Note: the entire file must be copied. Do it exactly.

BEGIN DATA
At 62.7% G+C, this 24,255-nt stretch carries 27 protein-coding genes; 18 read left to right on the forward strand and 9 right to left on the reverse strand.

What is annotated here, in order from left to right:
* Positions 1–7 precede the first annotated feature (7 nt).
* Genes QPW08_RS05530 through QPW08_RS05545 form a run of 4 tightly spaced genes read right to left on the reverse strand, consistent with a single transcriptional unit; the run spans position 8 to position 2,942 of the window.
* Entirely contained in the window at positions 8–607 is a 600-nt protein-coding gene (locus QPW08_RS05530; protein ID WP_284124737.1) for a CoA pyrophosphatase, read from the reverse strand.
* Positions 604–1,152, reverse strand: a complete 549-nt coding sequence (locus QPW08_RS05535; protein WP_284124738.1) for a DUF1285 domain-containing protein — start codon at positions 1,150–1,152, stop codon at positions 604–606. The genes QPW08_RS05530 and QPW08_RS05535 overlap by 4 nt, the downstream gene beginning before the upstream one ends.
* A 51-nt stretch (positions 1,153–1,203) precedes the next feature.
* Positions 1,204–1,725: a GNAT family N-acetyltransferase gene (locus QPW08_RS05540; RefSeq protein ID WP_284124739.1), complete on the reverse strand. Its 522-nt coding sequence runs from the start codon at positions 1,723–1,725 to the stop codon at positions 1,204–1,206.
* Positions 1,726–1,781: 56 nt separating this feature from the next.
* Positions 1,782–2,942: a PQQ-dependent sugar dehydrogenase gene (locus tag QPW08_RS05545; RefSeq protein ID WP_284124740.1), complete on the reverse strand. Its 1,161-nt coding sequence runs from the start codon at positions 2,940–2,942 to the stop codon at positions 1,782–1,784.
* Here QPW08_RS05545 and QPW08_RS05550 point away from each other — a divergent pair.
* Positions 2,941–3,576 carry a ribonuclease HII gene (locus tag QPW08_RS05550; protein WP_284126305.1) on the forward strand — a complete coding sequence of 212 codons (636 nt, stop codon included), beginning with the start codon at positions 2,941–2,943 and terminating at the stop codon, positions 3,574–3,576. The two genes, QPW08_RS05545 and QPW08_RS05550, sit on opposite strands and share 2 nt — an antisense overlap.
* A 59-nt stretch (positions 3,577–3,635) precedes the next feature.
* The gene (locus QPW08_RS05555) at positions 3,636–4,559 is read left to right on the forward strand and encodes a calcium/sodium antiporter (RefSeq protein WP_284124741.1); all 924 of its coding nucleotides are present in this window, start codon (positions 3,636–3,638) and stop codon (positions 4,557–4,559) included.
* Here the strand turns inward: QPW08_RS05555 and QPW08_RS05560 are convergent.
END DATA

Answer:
At 62.7% G+C, this 24,255-nt stretch carries 27 protein-coding genes; 18 read left to right on the forward strand and 9 right to left on the reverse strand.

What is annotated here, in order from left to right:
* Positions 1–7 precede the first annotated feature (7 nt).
* Genes QPW08_RS05530 through QPW08_RS05545 form a run of 4 tightly spaced genes read right to left on the reverse strand, consistent with a single transcriptional unit; the run spans position 8 to position 2,942 of the window.
* Entirely contained in the window at positions 8–607 is a 600-nt protein-coding gene (locus QPW08_RS05530; protein ID WP_284124737.1) for a CoA pyrophosphatase, read from the reverse strand.
* Positions 604–1,152, reverse strand: a complete 549-nt coding sequence (locus QPW08_RS05535; protein WP_284124738.1) for a DUF1285 domain-containing protein — start codon at positions 1,150–1,152, stop codon at positions 604–606. The genes QPW08_RS05530 and QPW08_RS05535 overlap by 4 nt, the downstream gene beginning before the upstream one ends.
* A 51-nt stretch (positions 1,153–1,203) precedes the next feature.
* Positions 1,204–1,725: a GNAT family N-acetyltransferase gene (locus QPW08_RS05540; RefSeq protein ID WP_284124739.1), complete on the reverse strand. Its 522-nt coding sequence runs from the start codon at positions 1,723–1,725 to the stop codon at positions 1,204–1,206.
* Positions 1,726–1,781: 56 nt separating this feature from the next.
* Positions 1,782–2,942: a PQQ-dependent sugar dehydrogenase gene (locus tag QPW08_RS05545; RefSeq protein ID WP_284124740.1), complete on the reverse strand. Its 1,161-nt coding sequence runs from the start codon at positions 2,940–2,942 to the stop codon at positions 1,782–1,784.
* Here QPW08_RS05545 and QPW08_RS05550 point away from each other — a divergent pair.
* Positions 2,941–3,576 carry a ribonuclease HII gene (locus tag QPW08_RS05550; protein WP_284126305.1) on the forward strand — a complete coding sequence of 212 codons (636 nt, stop codon included), beginning with the start codon at positions 2,941–2,943 and terminating at the stop codon, positions 3,574–3,576. The two genes, QPW08_RS05545 and QPW08_RS05550, sit on opposite strands and share 2 nt — an antisense overlap.
* A 59-nt stretch (positions 3,577–3,635) precedes the next feature.
* The gene (locus QPW08_RS05555) at positions 3,636–4,559 is read left to right on the forward strand and encodes a calcium/sodium antiporter (RefSeq protein WP_284124741.1); all 924 of its coding nucleotides are present in this window, start codon (positions 3,636–3,638) and stop codon (positions 4,557–4,559) included.
* Here the strand turns inward: QPW08_RS05555 and QPW08_RS05560 are convergent.